KFC closes 600 outlets after not being able to count on its chickens

Fowl-play not suspected as new delivery partner causes fried chicken shortage

Fastfood chain KFC said on Monday (February 19) it had been forced to close hundreds of its British stores because of a shortage of chicken. Customers in Bristol, England, were asked about their alternative lunch options.


Fried chicken lovers throughout Britain cried fowl, licking their fingers in desperation as an acute chicken shortage closed two-thirds of KFC’s 900 restaurants.

The US-owned franchise said most of the chickens due to be dismembered, battered and immersed in boiling oil over the past few days had decided to go in a different direction.

“The chicken crossed the road, just not to our restaurants,” the company said.

“We’ve brought a new delivery partner onboard, but they’ve had a couple of teething problems – getting chicken out to 900 restaurants across the country is pretty complex.”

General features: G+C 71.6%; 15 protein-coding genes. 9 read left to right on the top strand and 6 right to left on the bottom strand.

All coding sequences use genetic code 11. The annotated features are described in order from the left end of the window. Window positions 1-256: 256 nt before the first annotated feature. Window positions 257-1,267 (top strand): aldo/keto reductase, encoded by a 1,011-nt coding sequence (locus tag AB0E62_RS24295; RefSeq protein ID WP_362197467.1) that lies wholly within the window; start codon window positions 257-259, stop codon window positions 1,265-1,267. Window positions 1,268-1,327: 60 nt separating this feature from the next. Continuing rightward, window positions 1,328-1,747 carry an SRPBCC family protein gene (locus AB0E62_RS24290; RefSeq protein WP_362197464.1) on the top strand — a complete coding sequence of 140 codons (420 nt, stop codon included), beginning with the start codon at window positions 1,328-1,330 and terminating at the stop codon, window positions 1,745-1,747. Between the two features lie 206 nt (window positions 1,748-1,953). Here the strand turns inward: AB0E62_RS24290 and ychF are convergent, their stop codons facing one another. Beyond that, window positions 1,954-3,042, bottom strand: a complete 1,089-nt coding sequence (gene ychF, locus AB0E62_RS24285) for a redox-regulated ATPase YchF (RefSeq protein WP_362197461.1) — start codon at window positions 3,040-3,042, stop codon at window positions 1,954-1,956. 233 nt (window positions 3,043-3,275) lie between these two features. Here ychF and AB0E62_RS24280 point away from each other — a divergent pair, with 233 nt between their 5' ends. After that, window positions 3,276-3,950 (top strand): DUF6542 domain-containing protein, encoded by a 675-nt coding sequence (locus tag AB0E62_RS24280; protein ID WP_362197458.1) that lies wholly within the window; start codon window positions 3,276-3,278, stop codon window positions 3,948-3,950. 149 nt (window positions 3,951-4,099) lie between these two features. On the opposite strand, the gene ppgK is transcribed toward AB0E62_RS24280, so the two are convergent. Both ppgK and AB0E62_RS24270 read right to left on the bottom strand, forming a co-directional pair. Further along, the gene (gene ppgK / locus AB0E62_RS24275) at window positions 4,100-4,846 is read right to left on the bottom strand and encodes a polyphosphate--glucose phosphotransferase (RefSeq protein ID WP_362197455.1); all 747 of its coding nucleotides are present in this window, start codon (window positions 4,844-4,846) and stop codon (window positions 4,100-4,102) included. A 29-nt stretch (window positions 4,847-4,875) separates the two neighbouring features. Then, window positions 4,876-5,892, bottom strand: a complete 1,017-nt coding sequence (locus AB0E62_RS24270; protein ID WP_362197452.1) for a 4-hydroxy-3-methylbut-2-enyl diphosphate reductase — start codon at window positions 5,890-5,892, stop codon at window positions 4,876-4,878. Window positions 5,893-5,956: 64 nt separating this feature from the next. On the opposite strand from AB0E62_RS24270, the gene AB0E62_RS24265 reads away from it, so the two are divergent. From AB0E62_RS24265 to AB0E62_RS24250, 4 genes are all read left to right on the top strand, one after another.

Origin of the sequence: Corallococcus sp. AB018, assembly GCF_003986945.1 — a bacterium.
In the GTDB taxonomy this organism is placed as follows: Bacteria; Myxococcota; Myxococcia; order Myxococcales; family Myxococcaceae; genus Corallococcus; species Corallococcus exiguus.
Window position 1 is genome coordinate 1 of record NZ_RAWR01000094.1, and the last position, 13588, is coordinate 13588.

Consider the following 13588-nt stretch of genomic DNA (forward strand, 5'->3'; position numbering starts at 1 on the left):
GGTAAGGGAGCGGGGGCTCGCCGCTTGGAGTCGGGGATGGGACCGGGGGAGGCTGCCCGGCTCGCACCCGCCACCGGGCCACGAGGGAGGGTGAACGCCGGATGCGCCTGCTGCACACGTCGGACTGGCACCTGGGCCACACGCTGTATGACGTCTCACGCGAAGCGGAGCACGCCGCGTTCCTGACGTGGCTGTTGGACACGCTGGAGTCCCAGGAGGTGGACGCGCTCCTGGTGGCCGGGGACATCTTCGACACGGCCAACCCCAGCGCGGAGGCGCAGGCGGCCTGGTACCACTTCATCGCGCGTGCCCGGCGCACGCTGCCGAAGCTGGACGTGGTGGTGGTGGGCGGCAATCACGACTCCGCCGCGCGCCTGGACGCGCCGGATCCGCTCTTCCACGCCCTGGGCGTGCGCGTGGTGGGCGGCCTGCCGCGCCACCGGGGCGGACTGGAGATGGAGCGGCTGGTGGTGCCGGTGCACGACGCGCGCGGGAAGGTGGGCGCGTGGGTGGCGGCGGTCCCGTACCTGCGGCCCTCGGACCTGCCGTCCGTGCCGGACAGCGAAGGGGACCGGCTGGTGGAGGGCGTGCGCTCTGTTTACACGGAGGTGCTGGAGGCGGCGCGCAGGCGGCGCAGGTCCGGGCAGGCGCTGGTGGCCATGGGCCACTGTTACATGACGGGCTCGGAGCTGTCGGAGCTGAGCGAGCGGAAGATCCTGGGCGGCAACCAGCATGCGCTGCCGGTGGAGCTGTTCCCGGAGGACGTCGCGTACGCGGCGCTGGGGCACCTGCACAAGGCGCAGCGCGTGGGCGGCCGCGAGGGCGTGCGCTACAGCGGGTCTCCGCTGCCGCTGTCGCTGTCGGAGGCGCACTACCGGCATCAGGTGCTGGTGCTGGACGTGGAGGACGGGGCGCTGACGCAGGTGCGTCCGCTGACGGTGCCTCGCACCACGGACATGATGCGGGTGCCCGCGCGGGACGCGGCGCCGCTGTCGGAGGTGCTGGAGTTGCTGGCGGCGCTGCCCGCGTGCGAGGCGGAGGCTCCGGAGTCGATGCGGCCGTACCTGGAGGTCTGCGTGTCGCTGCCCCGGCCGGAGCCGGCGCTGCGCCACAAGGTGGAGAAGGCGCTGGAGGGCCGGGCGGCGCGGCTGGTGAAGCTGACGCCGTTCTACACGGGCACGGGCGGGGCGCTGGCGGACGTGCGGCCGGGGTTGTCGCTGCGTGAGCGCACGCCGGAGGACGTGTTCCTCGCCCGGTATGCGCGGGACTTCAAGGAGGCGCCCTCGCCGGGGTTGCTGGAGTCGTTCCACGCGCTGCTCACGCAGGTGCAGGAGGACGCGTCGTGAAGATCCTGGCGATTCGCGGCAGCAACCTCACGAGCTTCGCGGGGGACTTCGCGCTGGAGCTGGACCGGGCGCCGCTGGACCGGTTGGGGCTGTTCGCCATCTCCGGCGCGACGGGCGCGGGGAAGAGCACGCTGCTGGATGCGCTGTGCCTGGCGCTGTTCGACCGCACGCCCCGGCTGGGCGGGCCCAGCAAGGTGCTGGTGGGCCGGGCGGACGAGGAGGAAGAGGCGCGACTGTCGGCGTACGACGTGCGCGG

Some of the missing chickens may be Irish because the company is supplied by farms in both Britain and Ireland.

Restaurants in the Republic of Ireland and the North are open as usual, KFC said.

A KFC worker in Teesside said his branch had been closed since Friday but angry customers were still trying the door desperate for a drumstick.


“It’s annoying and frustrating for us. It’s nuts,” he told Gazette Live.

“It’s damaging the brand. The amount of people trying the door and walking off is incredible. We are getting abuse off people who are surprisingly impatient about chicken.”

One KFC customer in Bristol tweeted that the closures were “basically the end of the world” while a parent in Bradford complained about having to drive another 20 minutes “to not break a promise to a child”.

KFC said the company was working flat out to get the chicken back into its customers’ paper boxes and buckets, before adding ominously that “the colonel is working on it”.

Col Harland David Sanders, KFC’s founder, died in 1980.